• In short: An independent store in Launceston has recently launched a range to help bereaved parents remember their babies.
  • What’s next? It’s hoped other stores around the country will follow suit.

Emily Judd was 39 weeks pregnant when her second child Jack was born still.

For Ms Judd and her husband Nick, figuring out how to tell their then three-year-old daughter Lydia why her brother was not coming home, was one of the hardest things.

“She was expecting to help bath the baby, put him to bed, she had her baby doll ready,” Ms Judd said.

“So when he didn’t come home it was incredibly difficult for us all.”

The family decided buying a sibling book about pregnancy loss would be a beautiful way to keep Jack present and also help Lydia understand why her brother wasn’t around.

But finding such a book wasn’t easy.

“You can’t find any of these beautiful and really important keepsakes, like baby books, memorial books, books for siblings, in store, they’re online only,” Ms Judd said.

“We did find beautiful books out there, but by the time I Googled them, found them, ordered them online and waited for them to arrive, months had passed.”

Store launches gift range for bereaved parents

Ms Judd is part of a growing number of Australian women lobbying for baby stores across the country to stock and feature infant loss items, like keepsake boxes, jewellery, and baby loss books and journals.

“It’ll just help what is the most isolating experience in the world that little bit better,” said Ms Judd, who has also written a pregnancy loss resources book called A Little Help from Jack.

“To know that you’re still recognised as a parent, your baby still means something, and they can still be shopped for and acknowledged, will mean the world to mothers, fathers and families everywhere.”

The owners of an independent baby store in Ms Judd’s hometown of Launceston, in northern Tasmania, are believed to be the first in Australia to create their own infant bereavement gift area.

Amanda Reilly and Jasmine Shepherd stand together in their shop, with baby items behind them

Amanda Reilly and Jasmine Shepherd’s baby store in Launceston is believed to be the first in Australia to have an infant bereavement gift area. (ABC News: Manika Champ)

AdoreUBaby co-owner Amanda Reilly said she and her business partner Jasmine had their own personal experience of loss and were inspired by Ms Judd’s story.

“It happens to so many people,” Ms Reilly said.

“And I just think being inclusive as a baby store, that you need to include those people; they also had a baby.”

Children's books on a shelf in a shop, one is titled My Sibling Above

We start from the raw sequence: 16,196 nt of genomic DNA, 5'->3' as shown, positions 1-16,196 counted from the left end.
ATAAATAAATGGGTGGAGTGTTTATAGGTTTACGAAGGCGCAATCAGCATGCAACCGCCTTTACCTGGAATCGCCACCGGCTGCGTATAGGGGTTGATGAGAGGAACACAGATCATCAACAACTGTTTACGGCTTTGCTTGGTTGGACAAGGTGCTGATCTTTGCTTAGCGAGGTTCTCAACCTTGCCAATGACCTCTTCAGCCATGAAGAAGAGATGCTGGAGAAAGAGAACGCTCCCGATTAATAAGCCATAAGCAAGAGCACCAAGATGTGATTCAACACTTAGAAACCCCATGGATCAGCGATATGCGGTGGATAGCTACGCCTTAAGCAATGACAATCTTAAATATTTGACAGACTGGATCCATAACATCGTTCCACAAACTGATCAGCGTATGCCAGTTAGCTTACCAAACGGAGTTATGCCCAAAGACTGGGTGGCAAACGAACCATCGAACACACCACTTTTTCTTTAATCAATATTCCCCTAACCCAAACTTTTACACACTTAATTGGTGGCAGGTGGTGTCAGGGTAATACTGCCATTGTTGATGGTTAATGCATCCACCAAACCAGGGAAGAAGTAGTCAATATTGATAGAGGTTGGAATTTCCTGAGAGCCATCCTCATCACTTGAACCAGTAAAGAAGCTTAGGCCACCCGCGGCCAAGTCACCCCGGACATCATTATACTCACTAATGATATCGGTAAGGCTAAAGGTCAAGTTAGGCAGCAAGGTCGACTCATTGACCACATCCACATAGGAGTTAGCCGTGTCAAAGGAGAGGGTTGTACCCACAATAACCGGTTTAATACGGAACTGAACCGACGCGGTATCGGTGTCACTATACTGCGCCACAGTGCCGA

Some of the items for sale at Amanda Reilly and Jasmine Shepherd’s Launceston store. (ABC News: Manika Champ)

‘I’ve had the really polite no’

Brisbane mum Crystal Zeeman, who lost her daughter Whittaker two years ago, has created a pregnancy loss journal through her small business Whittaker and Friends.

She said the Launceston baby store was the first to accept her product and sell it.

“I’ve had the really polite no [from other stores],” Ms Zeeman said.

“I’ve sent out our wholesale catalogue and haven’t heard back, and it takes a lot to keep pushing myself.”

Crystal, holding a pregnancy loss journal, and husband Ryan Zeeman standing in a baby shop in Launceston

Crystal and Ryan Zeeman lost their daughter, Whittaker, two years ago. (ABC News: Manika Champ)

Ms Zeeman said she hoped other stores would follow suit, as she said it was important for parents dealing with infant loss to feel supported.

“Our friends and family, who didn’t understand what we were going through, found it difficult to have conversations with us, so I really just wanted a safe space.”

A portrait of Red Nose Australia co-chief executive Keren Ludski.

Red Nose Australia’s Keren Ludski says items that help bereaved parents remember their babies are important. (Supplied: Red Nose Australia)

Red Nose Australia chief executive Keren Ludski said if more baby stores stocked infant loss items it could make pregnancy loss not so much of a “taboo topic”.

“It’s so important, equally for bereaved parents and for those friends and family of bereaved parents, to know that there is something they can buy that is meaningful and establishes that ongoing connection for the parents to that baby, and also shows that bereaved family that you’re here,” Ms Ludski said.

“It’s a really lovely opportunity to acknowledge this beautiful baby that was meant to be here, who isn’t.”

In Australia, six babies are born still each day and one in four pregnancies ends in miscarriage.

Red Nose Australia said a further three babies a day die during early infancy.


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